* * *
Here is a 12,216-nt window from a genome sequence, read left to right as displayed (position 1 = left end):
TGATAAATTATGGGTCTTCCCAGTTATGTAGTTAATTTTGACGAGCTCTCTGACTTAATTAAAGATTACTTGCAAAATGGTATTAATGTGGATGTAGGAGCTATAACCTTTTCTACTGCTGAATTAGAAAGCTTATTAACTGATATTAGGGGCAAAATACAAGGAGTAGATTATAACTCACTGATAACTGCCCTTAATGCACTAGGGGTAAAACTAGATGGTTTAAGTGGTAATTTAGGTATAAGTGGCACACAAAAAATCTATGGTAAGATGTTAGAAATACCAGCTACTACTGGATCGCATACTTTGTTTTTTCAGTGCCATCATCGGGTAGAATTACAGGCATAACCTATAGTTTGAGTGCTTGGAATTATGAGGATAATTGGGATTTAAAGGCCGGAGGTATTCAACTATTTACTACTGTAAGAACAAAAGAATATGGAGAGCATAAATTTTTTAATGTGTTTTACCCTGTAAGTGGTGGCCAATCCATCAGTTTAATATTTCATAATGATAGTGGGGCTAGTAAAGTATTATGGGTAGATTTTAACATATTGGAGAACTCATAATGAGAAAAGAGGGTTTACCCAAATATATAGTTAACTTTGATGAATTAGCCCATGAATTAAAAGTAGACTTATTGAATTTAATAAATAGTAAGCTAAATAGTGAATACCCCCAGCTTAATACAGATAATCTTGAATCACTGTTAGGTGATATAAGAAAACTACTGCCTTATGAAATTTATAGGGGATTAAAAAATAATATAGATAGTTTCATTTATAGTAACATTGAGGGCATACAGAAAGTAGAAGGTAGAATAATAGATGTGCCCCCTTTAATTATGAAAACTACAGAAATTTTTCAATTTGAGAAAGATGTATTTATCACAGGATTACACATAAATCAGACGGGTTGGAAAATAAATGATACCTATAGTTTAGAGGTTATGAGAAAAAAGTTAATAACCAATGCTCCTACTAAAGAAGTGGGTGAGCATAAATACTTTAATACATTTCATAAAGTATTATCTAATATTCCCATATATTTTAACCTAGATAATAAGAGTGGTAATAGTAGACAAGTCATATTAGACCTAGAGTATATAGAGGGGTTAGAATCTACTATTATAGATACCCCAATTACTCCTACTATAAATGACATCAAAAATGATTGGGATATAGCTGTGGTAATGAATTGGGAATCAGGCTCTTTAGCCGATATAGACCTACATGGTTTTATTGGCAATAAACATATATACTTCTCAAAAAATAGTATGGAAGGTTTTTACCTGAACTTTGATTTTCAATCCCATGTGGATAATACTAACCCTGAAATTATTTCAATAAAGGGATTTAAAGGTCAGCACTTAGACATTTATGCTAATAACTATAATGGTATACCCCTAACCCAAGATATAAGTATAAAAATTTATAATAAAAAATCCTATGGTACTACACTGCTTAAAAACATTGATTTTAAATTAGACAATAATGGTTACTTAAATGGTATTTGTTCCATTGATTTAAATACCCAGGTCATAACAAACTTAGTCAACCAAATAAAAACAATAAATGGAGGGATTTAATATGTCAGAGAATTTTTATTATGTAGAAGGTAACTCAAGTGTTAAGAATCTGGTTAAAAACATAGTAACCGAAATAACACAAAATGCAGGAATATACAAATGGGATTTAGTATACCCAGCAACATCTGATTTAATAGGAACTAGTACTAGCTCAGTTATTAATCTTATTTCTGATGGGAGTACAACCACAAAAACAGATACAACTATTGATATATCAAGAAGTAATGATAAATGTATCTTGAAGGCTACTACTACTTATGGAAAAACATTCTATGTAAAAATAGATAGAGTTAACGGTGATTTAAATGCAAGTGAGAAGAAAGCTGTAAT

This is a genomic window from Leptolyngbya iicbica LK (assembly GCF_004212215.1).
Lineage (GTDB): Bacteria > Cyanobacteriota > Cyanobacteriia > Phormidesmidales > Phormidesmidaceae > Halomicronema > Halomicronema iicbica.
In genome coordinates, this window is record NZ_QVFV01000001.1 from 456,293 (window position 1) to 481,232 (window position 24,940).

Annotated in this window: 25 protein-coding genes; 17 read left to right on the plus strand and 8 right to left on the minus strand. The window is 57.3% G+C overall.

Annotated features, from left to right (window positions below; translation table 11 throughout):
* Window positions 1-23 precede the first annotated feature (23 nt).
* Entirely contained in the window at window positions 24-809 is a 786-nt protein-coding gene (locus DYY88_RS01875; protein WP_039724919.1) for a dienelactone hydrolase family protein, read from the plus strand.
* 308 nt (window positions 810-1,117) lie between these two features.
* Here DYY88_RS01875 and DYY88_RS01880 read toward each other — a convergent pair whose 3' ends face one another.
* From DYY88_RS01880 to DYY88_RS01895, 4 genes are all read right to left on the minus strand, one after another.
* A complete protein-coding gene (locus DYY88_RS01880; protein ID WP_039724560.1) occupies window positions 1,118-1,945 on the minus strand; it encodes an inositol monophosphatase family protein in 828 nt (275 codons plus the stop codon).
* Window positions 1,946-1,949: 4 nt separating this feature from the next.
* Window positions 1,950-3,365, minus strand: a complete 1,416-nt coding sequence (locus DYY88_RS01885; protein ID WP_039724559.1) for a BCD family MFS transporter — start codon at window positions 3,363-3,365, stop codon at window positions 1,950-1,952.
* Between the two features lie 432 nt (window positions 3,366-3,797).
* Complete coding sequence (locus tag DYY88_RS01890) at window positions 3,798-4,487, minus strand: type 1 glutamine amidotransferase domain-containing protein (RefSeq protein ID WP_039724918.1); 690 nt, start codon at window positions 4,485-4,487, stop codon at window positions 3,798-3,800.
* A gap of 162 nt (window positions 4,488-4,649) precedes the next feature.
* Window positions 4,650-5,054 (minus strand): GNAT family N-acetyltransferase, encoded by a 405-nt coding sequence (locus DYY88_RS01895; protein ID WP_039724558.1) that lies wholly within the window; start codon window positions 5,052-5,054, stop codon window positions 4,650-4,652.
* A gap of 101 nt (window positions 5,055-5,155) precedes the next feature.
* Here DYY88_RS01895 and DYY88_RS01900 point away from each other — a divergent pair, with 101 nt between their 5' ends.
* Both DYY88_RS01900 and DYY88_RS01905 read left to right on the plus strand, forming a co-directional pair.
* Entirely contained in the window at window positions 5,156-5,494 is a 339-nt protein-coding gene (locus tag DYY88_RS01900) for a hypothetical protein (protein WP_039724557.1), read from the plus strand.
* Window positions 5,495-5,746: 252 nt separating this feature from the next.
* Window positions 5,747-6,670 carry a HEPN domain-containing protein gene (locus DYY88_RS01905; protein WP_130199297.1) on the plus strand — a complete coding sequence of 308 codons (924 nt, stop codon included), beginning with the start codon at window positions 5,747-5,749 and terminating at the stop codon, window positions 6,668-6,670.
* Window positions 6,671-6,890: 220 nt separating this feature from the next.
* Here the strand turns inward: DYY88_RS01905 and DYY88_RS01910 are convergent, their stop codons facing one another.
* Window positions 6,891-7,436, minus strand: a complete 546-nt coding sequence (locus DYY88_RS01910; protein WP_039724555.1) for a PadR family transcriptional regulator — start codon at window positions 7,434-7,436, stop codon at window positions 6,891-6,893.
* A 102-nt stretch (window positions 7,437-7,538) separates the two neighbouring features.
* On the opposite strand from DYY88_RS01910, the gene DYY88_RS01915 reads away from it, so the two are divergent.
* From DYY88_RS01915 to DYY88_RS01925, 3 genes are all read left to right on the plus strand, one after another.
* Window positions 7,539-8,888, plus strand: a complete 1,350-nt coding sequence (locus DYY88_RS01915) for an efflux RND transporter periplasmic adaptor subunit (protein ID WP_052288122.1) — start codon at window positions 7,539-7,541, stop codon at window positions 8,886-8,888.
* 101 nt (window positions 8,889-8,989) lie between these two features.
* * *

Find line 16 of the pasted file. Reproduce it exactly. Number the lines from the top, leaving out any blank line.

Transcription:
* Between the two features lie 432 nt (window positions 3,366-3,797).